I have my bed in a corner of the room and I want to elevate it. I don't like any of the IKEA solutions and the like because I want the corner of the bed that is away from the walls to be free. So I've made my own project Elevated bed

I've made it with this free android app https://play.google.com/store/apps/details?id=jquinn.qubism.android You can get the project and explore it in more detail here https://www.dropbox.com/s/mxg4r9gjd414zaj/5ae1753a-7a34-4761-a357-c30bf3196f54.json?dl=0

The red wall cannot bear any weight, but he other wall is concrete. I would like to avoid turning the bed (so that the pillar can be fastened to the bearing wall) because this would take away the space for a desk. My plan is to just make the pillar fit exactly the height of the room so that it locks in (split it in two pieces, a main tall one and a smaller top that I can slide in), basically leaving no room for the pillar to tip. I am counting on this being able to sustain any weight and pulling I might stress on the far end of the crossbeam, since the ceiling is also concrete. I would also run a cable from the joint between the pillar and the crossbeam toward the concrete wall, to put some tension and fasten everything together in that direction. I am planning to use 15x15cm massive wood for pillar and crossbeam.

This is my very first own wood project - Do you seen any flaws in the plan? - Do you have improvements? If you think it can work - What kind of joint would you make between the pillar and crossbeam? I simply plan to cut out 5cm out of each and insert them into each other, the the bolt for the cable would fasten them together but would not need to bear any weight.

  • How are you planning to get in and out of bed? Is there a ladder which is not shown in your plans? If so, permanently mount it to the bed corner furthest from all of the walls and reinforce it's floor-to-bed length posts to bear some weight from that cantilevered corner. As currently designed, anyone sitting on that corner of the bed will be putting a tremendous wrenching torsion on the whole structure. Mar 9, 2019 at 15:43
  • Climbing is easy for me, so that's spot on, I am exactly asking if a structure like this can hold safely without reinforcing that corner with something that occupies the corner top to bottom Mar 9, 2019 at 16:02

1 Answer 1


This design is NOT ready for prime time!

  • Wedging the main column from the floor to ceiling is not adequate. Every structure has movement and changes size a bit as the seasons change. What is a tight fit now, may not be in six months or a year. The column should be physically anchored to the floor and ceiling with mechanical fasteners. The floor connection can be a standard column base available from big box stores, but it must be connected with bolts or tapcons (assuming a concrete floor). IF it is a wood frame floor you may need to open the floor deck up and reinforce the wood framing. You do not mention the construction for the ceiling, but the column must anchor to a securely as to the floor. The connections must also resist twist to prevent the column from rotating along its vertical axis.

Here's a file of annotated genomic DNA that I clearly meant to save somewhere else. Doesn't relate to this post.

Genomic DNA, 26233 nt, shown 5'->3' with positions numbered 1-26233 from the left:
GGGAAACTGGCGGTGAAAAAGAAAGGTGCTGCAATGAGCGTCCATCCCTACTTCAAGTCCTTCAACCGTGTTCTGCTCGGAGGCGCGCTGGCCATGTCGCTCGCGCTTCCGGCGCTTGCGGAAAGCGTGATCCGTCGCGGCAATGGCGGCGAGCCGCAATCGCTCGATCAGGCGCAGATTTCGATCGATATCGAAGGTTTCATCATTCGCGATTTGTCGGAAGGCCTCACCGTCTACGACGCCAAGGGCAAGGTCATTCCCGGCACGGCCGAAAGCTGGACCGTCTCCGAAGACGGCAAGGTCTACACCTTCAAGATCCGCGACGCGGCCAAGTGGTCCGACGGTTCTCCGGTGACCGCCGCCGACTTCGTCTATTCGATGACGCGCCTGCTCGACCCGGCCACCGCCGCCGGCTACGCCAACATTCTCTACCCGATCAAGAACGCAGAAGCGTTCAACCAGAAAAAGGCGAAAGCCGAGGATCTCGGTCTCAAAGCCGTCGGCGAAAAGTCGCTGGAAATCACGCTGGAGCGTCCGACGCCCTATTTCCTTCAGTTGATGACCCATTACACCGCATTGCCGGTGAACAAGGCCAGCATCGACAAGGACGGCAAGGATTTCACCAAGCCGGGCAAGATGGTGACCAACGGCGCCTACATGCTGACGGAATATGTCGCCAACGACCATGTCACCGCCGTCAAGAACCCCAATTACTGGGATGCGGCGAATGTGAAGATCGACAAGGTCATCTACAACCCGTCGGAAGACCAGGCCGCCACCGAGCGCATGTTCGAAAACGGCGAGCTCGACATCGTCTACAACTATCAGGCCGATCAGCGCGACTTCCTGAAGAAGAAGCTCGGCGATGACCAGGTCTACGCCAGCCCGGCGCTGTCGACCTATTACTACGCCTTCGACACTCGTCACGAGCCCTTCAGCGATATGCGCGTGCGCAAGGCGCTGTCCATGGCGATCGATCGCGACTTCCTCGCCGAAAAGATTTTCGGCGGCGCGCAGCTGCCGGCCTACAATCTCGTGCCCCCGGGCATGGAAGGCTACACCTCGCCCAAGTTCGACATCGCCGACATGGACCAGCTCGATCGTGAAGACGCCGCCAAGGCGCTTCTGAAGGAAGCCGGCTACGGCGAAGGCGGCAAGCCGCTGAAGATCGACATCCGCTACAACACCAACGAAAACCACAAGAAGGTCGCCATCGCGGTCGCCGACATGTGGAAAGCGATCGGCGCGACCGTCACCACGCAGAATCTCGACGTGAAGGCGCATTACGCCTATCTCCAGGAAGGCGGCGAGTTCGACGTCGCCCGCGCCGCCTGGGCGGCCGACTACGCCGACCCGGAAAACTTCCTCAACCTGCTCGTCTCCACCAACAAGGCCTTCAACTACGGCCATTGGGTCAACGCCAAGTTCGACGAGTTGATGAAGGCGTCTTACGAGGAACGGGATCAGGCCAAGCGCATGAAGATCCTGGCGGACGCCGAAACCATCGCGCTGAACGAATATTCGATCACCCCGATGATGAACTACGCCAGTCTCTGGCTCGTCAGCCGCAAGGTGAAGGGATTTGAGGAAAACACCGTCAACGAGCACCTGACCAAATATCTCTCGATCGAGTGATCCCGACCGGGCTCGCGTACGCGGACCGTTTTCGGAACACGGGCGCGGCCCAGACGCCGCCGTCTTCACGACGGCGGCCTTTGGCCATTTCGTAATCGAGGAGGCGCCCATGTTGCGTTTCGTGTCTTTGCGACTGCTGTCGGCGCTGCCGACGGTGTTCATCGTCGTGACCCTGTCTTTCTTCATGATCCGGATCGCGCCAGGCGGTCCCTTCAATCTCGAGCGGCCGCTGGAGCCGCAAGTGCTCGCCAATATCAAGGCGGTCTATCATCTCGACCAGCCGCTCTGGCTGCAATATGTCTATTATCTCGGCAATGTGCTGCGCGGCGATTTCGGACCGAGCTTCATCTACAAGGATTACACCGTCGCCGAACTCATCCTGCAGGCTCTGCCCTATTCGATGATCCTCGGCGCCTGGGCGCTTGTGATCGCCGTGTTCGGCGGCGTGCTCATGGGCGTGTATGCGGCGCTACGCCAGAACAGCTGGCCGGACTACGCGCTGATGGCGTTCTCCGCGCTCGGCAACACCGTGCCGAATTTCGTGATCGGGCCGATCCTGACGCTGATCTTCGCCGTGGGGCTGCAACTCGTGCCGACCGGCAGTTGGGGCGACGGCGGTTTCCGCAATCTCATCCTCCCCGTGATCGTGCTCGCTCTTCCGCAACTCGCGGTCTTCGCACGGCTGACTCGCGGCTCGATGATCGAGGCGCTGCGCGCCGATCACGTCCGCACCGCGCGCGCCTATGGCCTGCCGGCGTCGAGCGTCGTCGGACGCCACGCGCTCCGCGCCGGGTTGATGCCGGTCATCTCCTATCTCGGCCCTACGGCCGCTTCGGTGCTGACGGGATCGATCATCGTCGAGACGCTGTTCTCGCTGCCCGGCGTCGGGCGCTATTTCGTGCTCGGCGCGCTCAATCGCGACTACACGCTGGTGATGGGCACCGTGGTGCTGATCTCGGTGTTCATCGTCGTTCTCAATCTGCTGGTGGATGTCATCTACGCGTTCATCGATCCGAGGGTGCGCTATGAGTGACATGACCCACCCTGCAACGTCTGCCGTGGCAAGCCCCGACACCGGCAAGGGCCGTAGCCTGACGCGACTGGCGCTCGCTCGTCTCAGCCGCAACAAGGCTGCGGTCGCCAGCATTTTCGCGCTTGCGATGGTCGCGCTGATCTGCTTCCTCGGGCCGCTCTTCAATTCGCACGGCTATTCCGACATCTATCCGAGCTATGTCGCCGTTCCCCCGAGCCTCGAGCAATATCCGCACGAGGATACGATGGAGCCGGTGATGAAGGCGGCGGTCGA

• The connect between the horizontal beam and column must be secured with bolts to prevent the beam from pulling out away column.
  • The beam and the diagonal brace must be of adequate size to support the loads and rotational force the bed load will place on the composite support structure. I would actually recommend talking to a structural engineer about the sizes. The fact that the beam cantilevers beyond the diagonal support creates additional structural stress on the beam member.
  • The bed resting on the beam at the foot of the bed will also apply a twisting load on the beam's horizontal axis and the beam must be have enough width to resist that twist.
  • One way to resist the twist in the beam and rotation of the column would be to put a framing member from the concrete wall to the outside corner of the beam. A similar framing member along the face of the red wall would help stabilize the column. In other words, create a bed support frame on all four sides to support the bed.
  • Secure the manufactured bed on the beams at the head and foot with secure fasteners. The connections of the head and foot of the bed to the mattress support frame may not be adequate to insure it stays on the narrow ledges in the structural beams you are designing.
  • Keep in mind getting in and out of the bed will place lots of horizontal forces on the structure at the level of the bed itself, both from getting in and out of it and moving around on top of it. When a bed is on the floor these are resisted close to bed frame itself. In this design the forces travel longer which amplify the loads like a lever does. Everything must be stronger and securely fastened.

There are other possible solutions for your project. This may be the best approach for you situation, but I would encourage you to consider others before proceeding as well.

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